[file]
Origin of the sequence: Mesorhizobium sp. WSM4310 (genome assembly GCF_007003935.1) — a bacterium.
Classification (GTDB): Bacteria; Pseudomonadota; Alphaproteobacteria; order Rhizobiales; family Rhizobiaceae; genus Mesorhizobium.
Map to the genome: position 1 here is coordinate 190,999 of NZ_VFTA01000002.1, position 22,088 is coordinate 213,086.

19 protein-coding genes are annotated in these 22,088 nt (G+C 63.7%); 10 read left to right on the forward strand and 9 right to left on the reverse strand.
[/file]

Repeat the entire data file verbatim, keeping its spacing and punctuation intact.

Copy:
Origin of the sequence: Mesorhizobium sp. WSM4310 (genome assembly GCF_007003935.1) — a bacterium.
Classification (GTDB): Bacteria; Pseudomonadota; Alphaproteobacteria; order Rhizobiales; family Rhizobiaceae; genus Mesorhizobium.
Map to the genome: position 1 here is coordinate 190,999 of NZ_VFTA01000002.1, position 22,088 is coordinate 213,086.

19 protein-coding genes are annotated in these 22,088 nt (G+C 63.7%); 10 read left to right on the forward strand and 9 right to left on the reverse strand.